Oregon’s bloated middle management

Oregon Transformation

The state’s largest public employee union has made multiple calls for Oregon government agencies to get control of their bloated middle management.

“Moving Oregon Forward,” a 2011 report by the SEIU, points out that the worker-to-management ratio is currently 5.7-to-1. In Texas, the ratio is 11-to-1.

A conservative estimate by the SEIU suggests that by improving the current ratio to 6.7-to-1, the state could save $22 million in the General Fund and $58 million in All Funds for the 2013 fiscal year. This would go a long way in dealing with our continuing budget shortfalls.

What the SEIU left out of their initial report was one of the largest parts of our state government: the Oregon University System. As you can see in the illustration, the management imbalance is even worse in OUS than the rest of the state government, with a worker-to-management ratio of 2.4-to-1.

Front line workers are the face of our state government and the ones that provide direct value to its citizens. Cutting bloated middle management is one way front line state workers and state services can avoid being the subject of future budget cuts.

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Posted by at 05:00 | Posted in Public Employee Unions, State Budget | 23 Comments |Email This Post Email This Post |Print This Post Print This Post
  • truetipster

    When it comes to the Oregon University System, these claims are simply absurd, because they are so misleading.  Whatever the extent of “administrative bloat” may or may not be, most of those “administrative” personnel are non-unionized service professionals — not management, middle or otherwise.  Likely examples:  campus health centers; student advising; career (job-placement) centers.  The SEIU knows this very well and is simply making an attack on non-faculty, non-union professional staff.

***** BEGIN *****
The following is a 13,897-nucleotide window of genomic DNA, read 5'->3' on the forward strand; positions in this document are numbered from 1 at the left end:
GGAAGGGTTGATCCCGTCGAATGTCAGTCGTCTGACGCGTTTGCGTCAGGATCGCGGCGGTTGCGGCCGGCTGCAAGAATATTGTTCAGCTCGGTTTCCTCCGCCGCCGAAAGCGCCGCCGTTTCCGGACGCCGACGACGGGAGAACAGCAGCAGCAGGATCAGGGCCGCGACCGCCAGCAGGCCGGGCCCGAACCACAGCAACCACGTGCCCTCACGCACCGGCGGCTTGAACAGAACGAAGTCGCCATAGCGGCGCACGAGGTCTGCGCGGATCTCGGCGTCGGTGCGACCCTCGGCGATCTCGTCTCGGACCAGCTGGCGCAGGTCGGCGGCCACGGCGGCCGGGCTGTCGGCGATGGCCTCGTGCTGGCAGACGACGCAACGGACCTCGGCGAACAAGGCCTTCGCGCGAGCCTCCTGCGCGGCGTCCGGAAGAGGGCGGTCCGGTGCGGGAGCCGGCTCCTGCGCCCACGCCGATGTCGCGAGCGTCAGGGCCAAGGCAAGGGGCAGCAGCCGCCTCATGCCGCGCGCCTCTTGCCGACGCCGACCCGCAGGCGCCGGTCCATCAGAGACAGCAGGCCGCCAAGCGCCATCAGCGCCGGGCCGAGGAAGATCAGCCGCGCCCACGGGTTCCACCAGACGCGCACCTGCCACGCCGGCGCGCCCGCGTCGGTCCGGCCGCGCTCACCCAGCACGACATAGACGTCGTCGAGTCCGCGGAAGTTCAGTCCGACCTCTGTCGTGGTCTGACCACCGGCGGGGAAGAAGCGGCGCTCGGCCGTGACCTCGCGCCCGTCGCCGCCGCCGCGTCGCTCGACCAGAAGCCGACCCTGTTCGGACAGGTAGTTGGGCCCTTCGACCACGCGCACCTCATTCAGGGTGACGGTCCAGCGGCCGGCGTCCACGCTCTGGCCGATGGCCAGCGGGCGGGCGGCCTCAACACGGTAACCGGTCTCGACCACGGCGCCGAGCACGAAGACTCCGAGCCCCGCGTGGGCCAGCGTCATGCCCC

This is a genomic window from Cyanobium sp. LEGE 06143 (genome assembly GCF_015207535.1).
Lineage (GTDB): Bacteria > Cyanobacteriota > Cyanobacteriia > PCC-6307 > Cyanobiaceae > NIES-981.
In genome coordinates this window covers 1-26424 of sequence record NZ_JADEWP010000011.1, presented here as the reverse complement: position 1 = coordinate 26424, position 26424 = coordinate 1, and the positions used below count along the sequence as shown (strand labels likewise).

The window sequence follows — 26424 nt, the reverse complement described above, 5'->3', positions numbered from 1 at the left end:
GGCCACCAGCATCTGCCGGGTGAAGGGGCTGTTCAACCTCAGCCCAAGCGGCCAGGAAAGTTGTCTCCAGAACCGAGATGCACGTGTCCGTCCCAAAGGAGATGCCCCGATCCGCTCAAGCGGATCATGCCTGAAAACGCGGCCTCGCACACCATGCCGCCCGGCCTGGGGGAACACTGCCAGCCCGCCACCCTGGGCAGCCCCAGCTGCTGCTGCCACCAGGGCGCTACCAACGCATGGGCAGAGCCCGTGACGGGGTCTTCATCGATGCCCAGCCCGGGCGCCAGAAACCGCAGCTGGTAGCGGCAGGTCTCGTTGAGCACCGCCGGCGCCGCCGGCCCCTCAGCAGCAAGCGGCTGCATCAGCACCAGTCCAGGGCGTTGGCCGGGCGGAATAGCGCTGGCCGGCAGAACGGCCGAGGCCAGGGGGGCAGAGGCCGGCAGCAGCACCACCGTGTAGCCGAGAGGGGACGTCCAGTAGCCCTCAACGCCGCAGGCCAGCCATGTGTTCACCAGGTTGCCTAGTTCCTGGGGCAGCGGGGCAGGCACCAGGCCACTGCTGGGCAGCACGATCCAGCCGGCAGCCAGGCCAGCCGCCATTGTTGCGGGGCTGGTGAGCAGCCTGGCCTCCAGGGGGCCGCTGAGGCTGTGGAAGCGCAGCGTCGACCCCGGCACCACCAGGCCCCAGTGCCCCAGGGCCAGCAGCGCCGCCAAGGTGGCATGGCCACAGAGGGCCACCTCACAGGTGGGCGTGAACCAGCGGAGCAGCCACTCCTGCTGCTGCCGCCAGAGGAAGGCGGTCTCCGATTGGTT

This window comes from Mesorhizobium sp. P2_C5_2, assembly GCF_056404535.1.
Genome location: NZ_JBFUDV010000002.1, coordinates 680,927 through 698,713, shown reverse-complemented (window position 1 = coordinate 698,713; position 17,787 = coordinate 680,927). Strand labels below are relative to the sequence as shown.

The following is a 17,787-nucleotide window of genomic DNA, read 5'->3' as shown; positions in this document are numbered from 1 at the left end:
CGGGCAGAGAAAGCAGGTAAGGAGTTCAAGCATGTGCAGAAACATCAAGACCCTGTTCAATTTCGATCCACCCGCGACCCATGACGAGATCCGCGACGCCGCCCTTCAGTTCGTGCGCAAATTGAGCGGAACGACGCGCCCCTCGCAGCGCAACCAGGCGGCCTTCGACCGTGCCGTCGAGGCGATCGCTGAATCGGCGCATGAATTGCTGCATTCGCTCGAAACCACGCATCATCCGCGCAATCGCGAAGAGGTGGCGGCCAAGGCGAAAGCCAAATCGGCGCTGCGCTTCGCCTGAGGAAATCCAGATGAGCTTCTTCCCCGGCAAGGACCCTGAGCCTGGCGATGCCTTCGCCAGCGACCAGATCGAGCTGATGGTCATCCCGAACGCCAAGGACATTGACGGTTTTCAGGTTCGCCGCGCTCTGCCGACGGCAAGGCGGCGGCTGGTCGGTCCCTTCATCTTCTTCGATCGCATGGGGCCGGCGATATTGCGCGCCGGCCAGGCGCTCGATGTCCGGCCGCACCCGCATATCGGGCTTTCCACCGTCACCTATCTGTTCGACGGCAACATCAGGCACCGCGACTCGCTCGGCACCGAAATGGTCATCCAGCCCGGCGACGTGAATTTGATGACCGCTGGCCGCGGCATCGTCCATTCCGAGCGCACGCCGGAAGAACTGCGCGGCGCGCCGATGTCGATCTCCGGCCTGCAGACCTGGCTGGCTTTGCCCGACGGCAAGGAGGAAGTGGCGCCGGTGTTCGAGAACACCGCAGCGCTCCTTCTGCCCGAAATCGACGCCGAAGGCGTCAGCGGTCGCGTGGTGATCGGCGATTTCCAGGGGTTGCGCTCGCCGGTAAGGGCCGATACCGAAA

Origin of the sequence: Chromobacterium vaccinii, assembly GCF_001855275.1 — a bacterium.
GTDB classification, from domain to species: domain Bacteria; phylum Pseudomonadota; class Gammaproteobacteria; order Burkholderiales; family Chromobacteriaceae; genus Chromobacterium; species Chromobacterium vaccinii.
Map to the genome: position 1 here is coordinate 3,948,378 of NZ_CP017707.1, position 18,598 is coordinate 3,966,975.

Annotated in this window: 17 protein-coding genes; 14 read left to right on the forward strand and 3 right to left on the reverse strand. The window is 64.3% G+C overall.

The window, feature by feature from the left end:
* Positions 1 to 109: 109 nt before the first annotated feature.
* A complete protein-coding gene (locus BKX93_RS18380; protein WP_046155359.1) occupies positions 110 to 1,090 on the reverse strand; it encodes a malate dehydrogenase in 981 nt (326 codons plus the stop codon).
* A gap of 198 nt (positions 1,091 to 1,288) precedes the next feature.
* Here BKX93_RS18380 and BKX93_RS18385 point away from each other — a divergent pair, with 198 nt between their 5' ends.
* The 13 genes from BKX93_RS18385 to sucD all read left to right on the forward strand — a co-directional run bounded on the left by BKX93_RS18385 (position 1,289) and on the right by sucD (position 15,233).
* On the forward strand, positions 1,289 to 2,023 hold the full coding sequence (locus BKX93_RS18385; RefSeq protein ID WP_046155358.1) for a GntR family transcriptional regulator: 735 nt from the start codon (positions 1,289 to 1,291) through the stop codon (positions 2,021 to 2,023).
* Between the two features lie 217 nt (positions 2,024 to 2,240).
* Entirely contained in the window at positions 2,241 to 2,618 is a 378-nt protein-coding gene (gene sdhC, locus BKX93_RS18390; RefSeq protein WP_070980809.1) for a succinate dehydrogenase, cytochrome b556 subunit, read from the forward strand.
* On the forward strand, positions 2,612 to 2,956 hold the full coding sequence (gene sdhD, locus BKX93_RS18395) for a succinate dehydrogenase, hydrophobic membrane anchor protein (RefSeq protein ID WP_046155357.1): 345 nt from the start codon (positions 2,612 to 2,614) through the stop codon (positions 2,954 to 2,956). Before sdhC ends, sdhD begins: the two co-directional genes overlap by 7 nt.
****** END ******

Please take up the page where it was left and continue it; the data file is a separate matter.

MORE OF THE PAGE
• Chana Cox

    While it is clearly true that administration has grown far too rapidly in every level of government, Truetipster’s comment is spot on.  The simple distinction between “workers” and “management” does not reflect the reality of the work being done.  The SEIU assumption is that ONLY union members work.  Are faculty not workers if they are not unionized?  

    An argument can be made that many of the non-unionized service professionals are not actually needed.  But then an argument can be made that many of the unionized workers are not needed either.  Universities, like government in general, have expanded well beyond their original mandate to educate. 

  • JoelinPDX

    You can pretty well bet that following the SEIU recommendations in its report will result in one thing: More money for the unions. Yep, state government has become entirely too bloated and a lot of the middle managers should probably just be dismissed. But somehow I get the idea that isn’t part of the union strategy for dealing with the problem.

  • NuttyProf

    Truetipster is spot on.  Just more lies.  No matter what side of the fence we are on, can’t we just all stick to the truth?  “The truth will set you free.”

  • Rupert in Springfield

    Damn! Some of those raises at UO are sweet! 

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